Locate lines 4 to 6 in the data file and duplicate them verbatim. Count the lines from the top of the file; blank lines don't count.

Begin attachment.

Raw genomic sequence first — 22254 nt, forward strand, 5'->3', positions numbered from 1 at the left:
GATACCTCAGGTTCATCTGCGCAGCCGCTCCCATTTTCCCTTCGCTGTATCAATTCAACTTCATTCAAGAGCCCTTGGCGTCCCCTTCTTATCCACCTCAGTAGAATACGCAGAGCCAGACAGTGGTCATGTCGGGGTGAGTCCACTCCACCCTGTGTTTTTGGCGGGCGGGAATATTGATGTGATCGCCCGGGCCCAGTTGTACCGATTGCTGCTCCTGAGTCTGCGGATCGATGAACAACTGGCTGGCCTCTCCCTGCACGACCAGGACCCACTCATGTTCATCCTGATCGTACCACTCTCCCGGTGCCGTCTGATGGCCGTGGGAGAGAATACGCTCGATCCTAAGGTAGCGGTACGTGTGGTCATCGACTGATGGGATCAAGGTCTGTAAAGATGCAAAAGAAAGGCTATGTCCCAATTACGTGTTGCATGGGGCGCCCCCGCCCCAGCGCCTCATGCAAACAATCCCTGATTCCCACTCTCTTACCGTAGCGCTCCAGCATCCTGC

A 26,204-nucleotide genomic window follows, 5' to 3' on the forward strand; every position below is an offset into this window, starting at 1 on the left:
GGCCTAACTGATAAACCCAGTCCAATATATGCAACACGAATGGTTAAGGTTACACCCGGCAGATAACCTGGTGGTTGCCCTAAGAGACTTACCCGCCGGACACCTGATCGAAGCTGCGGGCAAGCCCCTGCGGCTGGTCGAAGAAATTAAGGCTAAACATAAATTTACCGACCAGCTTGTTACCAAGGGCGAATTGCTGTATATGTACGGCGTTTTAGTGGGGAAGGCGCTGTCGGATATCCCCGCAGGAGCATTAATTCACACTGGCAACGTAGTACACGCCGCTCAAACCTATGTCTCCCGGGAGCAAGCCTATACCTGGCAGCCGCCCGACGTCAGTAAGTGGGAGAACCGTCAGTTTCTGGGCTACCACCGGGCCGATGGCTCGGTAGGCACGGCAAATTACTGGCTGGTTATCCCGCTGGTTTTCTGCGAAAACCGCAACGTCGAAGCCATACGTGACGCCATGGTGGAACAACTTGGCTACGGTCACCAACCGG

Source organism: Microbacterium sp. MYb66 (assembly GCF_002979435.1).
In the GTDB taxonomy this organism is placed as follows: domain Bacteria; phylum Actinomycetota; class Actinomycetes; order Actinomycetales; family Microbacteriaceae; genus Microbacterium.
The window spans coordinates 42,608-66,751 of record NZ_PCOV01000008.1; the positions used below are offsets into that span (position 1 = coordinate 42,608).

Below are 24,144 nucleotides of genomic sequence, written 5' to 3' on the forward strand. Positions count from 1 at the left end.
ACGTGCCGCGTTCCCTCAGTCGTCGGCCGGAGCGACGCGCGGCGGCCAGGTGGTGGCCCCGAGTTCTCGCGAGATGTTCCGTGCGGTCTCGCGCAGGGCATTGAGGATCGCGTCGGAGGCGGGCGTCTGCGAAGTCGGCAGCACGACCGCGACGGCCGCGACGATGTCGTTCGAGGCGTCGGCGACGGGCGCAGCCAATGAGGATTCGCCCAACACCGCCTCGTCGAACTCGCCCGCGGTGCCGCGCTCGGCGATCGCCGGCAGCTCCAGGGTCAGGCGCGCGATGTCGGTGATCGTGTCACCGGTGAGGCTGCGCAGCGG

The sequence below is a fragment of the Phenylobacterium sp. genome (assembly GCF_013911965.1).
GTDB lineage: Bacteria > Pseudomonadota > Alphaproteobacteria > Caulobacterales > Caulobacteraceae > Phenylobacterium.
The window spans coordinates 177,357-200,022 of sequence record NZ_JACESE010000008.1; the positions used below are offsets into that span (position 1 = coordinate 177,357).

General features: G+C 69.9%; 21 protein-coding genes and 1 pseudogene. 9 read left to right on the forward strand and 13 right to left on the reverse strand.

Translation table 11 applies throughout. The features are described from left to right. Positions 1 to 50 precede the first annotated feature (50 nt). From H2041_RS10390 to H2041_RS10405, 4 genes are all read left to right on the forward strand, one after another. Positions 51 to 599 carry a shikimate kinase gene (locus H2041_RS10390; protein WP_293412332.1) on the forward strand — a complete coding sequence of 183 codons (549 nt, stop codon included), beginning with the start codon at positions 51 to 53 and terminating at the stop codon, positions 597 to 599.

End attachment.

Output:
GGCCTAACTGATAAACCCAGTCCAATATATGCAACACGAATGGTTAAGGTTACACCCGGCAGATAACCTGGTGGTTGCCCTAAGAGACTTACCCGCCGGACACCTGATCGAAGCTGCGGGCAAGCCCCTGCGGCTGGTCGAAGAAATTAAGGCTAAACATAAATTTACCGACCAGCTTGTTACCAAGGGCGAATTGCTGTATATGTACGGCGTTTTAGTGGGGAAGGCGCTGTCGGATATCCCCGCAGGAGCATTAATTCACACTGGCAACGTAGTACACGCCGCTCAAACCTATGTCTCCCGGGAGCAAGCCTATACCTGGCAGCCGCCCGACGTCAGTAAGTGGGAGAACCGTCAGTTTCTGGGCTACCACCGGGCCGATGGCTCGGTAGGCACGGCAAATTACTGGCTGGTTATCCCGCTGGTTTTCTGCGAAAACCGCAACGTCGAAGCCATACGTGACGCCATGGTGGAACAACTTGGCTACGGTCACCAACCGG

Source organism: Microbacterium sp. MYb66 (assembly GCF_002979435.1).
In the GTDB taxonomy this organism is placed as follows: domain Bacteria; phylum Actinomycetota; class Actinomycetes; order Actinomycetales; family Microbacteriaceae; genus Microbacterium.